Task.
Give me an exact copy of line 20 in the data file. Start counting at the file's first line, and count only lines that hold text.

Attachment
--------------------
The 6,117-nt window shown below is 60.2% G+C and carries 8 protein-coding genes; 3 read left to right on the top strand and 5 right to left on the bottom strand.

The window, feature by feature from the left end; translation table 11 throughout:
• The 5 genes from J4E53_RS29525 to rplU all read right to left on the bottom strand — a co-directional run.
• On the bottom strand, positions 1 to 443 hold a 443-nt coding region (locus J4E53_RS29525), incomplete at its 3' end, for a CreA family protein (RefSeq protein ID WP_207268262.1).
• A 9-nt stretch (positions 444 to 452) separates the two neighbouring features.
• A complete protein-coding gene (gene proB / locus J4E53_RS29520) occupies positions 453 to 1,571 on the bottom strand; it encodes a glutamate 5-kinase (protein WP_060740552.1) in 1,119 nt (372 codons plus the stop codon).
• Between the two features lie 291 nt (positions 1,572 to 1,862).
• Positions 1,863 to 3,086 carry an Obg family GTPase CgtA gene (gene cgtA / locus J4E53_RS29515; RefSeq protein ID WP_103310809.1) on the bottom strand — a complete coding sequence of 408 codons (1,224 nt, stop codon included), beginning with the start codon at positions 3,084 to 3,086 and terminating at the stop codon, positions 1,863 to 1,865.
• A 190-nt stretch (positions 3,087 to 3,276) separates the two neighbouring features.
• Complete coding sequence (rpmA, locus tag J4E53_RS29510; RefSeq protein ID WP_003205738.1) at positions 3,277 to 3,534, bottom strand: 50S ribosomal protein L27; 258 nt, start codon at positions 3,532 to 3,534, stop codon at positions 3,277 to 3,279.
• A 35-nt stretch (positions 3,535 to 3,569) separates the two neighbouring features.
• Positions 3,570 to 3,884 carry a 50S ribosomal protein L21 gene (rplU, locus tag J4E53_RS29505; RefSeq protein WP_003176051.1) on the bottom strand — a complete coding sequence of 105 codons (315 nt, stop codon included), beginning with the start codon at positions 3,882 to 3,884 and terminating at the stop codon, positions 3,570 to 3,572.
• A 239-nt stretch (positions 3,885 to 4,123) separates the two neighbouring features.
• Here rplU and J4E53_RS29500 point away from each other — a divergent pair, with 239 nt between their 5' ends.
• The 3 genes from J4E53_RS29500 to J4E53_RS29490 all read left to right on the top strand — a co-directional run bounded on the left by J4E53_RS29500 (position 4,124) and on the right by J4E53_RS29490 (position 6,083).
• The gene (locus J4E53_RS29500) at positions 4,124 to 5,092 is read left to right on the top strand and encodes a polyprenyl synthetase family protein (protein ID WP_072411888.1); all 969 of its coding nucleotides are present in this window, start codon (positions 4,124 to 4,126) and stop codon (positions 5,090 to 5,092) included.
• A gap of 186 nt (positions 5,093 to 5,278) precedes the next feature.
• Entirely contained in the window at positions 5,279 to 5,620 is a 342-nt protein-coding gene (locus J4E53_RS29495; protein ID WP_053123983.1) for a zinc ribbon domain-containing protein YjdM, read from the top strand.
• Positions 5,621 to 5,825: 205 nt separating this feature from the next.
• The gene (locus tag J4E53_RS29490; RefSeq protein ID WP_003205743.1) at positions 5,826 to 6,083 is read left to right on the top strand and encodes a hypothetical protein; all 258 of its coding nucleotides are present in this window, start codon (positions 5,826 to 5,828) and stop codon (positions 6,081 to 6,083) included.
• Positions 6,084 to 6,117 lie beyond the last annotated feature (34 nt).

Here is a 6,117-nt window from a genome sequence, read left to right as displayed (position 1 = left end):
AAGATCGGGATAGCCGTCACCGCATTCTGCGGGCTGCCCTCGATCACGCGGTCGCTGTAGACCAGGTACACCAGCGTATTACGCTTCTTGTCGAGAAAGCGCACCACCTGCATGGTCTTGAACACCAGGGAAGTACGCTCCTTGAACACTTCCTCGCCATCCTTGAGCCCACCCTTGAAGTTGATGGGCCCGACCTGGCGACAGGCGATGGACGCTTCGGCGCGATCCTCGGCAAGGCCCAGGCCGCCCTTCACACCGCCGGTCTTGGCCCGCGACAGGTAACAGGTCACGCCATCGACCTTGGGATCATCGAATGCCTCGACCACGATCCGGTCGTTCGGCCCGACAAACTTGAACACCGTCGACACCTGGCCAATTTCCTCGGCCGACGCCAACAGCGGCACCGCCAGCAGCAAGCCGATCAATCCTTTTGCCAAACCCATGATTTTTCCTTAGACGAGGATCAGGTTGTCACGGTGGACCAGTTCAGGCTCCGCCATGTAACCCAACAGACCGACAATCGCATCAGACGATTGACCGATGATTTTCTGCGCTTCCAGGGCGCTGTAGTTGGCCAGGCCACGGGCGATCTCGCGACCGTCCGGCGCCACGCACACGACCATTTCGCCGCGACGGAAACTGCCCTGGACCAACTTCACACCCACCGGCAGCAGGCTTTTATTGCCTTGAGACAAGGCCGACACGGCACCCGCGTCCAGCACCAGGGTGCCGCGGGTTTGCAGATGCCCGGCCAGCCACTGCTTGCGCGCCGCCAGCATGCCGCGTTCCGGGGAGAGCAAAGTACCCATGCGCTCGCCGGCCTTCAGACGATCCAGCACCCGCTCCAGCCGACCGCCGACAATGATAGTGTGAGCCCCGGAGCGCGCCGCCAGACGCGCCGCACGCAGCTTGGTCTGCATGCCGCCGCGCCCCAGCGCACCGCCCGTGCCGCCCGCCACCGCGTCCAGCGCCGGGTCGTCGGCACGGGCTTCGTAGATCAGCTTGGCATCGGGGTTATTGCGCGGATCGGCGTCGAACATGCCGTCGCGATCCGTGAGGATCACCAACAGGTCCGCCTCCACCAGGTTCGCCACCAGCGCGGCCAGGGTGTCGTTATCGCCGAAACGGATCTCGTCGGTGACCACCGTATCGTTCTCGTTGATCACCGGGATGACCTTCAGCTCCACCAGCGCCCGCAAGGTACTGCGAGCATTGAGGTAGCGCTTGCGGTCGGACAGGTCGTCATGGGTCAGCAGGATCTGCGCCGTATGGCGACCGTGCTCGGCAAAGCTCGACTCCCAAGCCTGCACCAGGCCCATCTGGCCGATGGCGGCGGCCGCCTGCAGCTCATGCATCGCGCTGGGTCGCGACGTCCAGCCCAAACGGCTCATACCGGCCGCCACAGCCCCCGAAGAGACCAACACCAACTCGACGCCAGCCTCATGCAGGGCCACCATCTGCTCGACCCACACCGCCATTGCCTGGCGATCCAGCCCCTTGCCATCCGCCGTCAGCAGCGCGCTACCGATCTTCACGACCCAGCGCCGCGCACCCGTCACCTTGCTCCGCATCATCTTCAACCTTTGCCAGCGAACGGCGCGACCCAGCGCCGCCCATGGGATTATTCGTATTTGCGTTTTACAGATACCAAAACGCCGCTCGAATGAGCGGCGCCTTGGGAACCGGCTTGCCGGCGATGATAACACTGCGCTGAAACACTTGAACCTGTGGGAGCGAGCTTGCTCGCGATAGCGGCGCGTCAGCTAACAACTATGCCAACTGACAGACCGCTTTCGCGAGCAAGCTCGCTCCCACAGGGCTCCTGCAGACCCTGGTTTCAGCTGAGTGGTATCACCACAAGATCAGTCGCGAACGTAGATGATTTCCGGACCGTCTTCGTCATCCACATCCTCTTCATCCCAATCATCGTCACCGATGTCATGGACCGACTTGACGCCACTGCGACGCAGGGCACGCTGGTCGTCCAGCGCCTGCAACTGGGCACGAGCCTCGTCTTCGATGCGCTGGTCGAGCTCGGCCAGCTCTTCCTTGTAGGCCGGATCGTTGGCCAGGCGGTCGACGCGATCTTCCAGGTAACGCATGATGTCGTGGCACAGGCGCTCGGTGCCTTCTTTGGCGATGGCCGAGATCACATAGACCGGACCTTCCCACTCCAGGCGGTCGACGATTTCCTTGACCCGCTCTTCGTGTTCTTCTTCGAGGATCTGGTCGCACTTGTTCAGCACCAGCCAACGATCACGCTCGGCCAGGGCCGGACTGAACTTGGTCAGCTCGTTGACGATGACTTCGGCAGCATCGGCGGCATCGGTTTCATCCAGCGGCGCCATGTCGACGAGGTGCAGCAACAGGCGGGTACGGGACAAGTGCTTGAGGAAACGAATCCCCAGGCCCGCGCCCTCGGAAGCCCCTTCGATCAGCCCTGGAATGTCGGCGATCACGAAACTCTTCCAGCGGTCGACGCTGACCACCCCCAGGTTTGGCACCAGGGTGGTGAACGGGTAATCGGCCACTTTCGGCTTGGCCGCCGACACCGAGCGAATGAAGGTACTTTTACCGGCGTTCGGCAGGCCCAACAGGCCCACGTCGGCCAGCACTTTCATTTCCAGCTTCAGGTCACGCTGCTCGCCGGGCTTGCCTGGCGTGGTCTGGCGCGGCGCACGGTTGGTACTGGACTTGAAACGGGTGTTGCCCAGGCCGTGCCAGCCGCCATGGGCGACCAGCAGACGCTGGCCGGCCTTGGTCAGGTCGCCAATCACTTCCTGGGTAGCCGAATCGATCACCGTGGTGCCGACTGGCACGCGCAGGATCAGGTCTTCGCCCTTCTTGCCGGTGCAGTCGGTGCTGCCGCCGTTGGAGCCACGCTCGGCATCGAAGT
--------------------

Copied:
• The gene (locus tag J4E53_RS29490; RefSeq protein ID WP_003205743.1) at positions 5,826 to 6,083 is read left to right on the top strand and encodes a hypothetical protein; all 258 of its coding nucleotides are present in this window, start codon (positions 5,826 to 5,828) and stop codon (positions 6,081 to 6,083) included.